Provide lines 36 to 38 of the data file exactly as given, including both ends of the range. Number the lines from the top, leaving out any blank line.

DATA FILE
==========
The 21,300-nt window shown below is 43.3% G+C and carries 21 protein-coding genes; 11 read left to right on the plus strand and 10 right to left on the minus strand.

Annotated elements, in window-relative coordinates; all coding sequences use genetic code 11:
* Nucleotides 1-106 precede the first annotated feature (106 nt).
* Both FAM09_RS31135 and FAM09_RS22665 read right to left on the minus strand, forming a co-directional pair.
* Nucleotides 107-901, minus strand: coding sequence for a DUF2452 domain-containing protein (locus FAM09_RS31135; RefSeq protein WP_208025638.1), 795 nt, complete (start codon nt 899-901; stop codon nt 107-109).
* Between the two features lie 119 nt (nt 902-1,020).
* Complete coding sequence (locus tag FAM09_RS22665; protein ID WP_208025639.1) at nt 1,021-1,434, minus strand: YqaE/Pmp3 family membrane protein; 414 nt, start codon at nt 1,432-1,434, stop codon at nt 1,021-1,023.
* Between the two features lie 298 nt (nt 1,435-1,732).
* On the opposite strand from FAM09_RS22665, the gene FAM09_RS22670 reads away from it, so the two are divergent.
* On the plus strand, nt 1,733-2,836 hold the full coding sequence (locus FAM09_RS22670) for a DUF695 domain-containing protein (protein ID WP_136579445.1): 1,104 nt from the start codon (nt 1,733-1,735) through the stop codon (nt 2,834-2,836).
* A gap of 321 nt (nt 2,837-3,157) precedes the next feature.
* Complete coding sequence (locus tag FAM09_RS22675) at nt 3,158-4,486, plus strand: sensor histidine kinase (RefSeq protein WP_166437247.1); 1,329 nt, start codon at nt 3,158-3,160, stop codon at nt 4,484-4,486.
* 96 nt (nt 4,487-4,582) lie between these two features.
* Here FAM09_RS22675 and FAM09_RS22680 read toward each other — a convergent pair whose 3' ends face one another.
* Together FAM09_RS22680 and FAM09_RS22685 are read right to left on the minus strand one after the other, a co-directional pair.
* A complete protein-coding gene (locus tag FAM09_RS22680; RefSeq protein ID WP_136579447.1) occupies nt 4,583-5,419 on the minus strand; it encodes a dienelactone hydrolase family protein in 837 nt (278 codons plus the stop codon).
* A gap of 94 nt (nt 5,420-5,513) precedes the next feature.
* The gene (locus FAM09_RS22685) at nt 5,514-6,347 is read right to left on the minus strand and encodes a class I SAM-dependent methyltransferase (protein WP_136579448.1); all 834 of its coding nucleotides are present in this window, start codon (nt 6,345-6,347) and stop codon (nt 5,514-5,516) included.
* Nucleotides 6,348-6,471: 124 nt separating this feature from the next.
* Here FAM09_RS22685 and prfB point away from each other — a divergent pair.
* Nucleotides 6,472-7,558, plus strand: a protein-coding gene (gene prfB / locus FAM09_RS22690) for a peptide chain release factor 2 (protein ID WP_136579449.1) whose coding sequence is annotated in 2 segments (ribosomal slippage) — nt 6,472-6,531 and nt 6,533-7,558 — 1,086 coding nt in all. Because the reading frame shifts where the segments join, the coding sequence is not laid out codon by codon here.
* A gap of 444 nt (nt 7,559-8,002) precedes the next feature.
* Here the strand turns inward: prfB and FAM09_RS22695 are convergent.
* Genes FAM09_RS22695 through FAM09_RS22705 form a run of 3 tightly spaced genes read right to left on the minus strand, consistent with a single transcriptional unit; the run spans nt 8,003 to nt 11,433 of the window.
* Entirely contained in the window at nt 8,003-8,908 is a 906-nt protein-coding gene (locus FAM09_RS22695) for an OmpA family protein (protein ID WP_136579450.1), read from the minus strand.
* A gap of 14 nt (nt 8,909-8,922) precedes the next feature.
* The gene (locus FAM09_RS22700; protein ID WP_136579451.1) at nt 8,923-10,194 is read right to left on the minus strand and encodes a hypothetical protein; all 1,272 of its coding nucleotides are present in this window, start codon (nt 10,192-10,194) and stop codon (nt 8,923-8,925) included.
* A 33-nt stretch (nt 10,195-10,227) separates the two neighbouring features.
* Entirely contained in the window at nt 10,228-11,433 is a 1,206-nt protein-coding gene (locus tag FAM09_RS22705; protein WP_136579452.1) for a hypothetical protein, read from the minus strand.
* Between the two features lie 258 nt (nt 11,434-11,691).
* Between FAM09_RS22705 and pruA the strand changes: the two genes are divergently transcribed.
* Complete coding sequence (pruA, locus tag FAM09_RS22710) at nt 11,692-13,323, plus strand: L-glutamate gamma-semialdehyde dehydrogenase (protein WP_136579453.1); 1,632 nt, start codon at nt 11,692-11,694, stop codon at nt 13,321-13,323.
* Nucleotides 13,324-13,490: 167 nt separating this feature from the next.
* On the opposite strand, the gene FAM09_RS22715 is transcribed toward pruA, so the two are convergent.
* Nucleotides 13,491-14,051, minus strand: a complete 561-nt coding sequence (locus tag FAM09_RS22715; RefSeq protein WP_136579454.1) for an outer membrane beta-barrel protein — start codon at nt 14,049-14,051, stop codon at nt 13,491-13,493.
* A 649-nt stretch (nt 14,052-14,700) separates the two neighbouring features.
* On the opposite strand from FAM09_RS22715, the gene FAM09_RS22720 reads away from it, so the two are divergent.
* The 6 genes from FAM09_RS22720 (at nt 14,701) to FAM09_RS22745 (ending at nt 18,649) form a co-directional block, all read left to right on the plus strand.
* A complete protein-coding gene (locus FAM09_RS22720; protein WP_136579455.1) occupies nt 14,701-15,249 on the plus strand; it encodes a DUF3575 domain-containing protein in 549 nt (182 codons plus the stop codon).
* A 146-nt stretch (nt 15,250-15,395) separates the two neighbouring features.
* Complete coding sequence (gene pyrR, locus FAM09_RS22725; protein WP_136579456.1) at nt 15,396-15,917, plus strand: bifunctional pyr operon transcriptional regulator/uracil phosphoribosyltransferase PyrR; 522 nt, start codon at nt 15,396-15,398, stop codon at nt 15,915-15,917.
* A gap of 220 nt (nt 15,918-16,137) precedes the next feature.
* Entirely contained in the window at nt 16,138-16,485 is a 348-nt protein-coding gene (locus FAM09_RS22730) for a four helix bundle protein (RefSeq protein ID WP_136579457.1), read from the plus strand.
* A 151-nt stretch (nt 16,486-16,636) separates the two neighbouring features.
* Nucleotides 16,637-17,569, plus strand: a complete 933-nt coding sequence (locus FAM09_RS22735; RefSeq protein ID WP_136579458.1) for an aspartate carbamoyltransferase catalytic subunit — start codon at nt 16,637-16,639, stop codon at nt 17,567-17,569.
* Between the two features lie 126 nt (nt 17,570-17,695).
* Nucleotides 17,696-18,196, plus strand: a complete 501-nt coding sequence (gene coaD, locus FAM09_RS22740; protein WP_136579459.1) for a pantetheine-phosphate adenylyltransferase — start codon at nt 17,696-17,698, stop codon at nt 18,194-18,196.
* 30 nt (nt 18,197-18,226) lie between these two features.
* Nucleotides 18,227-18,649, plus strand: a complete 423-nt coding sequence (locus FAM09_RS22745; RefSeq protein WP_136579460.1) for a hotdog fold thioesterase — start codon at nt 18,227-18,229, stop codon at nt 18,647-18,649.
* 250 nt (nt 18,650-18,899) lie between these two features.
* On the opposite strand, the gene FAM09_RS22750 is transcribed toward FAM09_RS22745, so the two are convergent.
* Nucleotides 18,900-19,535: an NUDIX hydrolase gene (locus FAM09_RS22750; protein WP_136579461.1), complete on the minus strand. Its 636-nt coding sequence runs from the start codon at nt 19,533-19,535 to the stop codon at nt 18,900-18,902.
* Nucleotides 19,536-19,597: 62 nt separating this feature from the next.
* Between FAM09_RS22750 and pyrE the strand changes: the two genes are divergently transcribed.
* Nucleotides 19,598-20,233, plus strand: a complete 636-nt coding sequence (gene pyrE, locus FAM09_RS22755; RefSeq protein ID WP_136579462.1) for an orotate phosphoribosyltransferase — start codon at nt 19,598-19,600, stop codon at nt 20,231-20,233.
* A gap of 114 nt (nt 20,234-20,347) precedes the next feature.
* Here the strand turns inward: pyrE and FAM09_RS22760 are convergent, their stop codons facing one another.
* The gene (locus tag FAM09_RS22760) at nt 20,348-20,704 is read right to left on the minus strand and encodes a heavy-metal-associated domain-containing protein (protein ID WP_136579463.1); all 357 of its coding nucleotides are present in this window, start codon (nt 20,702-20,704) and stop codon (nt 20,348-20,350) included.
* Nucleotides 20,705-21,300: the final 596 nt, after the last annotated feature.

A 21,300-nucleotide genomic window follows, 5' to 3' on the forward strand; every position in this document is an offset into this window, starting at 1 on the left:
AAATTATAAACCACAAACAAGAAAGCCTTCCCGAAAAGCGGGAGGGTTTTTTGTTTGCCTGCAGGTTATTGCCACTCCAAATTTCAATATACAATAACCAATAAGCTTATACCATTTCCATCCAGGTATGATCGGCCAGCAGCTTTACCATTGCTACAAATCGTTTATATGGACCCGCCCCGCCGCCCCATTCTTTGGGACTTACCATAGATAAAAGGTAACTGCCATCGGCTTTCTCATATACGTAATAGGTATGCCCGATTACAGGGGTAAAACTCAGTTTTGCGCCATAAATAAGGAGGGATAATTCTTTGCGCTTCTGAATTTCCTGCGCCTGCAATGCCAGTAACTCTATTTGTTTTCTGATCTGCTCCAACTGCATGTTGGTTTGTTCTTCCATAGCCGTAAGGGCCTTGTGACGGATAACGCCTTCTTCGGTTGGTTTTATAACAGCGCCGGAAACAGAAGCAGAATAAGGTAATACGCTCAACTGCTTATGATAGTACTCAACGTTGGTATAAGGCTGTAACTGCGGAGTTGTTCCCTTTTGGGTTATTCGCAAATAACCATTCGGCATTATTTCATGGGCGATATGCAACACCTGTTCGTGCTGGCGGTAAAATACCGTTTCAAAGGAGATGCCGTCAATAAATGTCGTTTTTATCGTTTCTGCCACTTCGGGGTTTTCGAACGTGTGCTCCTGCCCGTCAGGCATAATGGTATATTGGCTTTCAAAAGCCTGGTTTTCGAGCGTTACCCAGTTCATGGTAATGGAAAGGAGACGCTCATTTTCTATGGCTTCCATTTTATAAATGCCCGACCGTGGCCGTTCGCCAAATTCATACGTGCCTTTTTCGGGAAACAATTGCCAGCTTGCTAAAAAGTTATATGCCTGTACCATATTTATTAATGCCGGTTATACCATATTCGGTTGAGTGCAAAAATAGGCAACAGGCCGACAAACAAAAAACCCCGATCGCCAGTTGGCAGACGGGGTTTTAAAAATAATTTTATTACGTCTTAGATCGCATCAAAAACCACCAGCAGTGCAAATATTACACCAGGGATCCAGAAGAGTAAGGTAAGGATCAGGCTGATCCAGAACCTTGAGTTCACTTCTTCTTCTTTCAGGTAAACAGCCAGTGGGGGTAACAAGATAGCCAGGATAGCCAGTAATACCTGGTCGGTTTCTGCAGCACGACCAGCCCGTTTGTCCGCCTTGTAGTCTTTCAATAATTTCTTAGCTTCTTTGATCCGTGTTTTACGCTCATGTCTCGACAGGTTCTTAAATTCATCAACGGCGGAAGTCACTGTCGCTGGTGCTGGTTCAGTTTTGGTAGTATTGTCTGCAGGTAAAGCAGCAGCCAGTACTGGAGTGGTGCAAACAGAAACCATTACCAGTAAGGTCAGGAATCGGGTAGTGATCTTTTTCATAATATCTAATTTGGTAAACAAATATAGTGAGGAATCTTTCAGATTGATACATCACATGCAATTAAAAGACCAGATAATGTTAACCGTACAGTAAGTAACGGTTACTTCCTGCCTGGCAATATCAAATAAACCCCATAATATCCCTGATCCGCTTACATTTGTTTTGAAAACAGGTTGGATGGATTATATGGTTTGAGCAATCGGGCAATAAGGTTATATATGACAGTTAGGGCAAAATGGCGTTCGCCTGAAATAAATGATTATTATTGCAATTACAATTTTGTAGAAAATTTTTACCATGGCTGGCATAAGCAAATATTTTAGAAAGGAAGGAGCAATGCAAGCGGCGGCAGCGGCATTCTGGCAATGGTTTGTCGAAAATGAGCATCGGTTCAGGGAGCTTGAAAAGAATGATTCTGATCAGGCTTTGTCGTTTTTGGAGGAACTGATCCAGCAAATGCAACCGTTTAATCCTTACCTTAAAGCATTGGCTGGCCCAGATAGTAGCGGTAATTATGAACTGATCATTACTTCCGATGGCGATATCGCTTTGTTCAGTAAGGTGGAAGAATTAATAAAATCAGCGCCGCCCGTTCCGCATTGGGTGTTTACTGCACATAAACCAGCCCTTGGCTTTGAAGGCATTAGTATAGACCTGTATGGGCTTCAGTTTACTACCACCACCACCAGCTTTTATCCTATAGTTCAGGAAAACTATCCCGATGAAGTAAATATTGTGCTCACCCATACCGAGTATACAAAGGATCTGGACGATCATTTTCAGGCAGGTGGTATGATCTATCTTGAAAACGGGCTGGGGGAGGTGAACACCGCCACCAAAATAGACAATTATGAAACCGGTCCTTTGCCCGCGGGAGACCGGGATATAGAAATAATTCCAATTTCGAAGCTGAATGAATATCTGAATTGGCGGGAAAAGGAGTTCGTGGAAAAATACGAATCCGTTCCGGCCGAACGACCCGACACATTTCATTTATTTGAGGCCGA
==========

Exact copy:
* A 649-nt stretch (nt 14,052-14,700) separates the two neighbouring features.
* On the opposite strand from FAM09_RS22715, the gene FAM09_RS22720 reads away from it, so the two are divergent.
* The 6 genes from FAM09_RS22720 (at nt 14,701) to FAM09_RS22745 (ending at nt 18,649) form a co-directional block, all read left to right on the plus strand.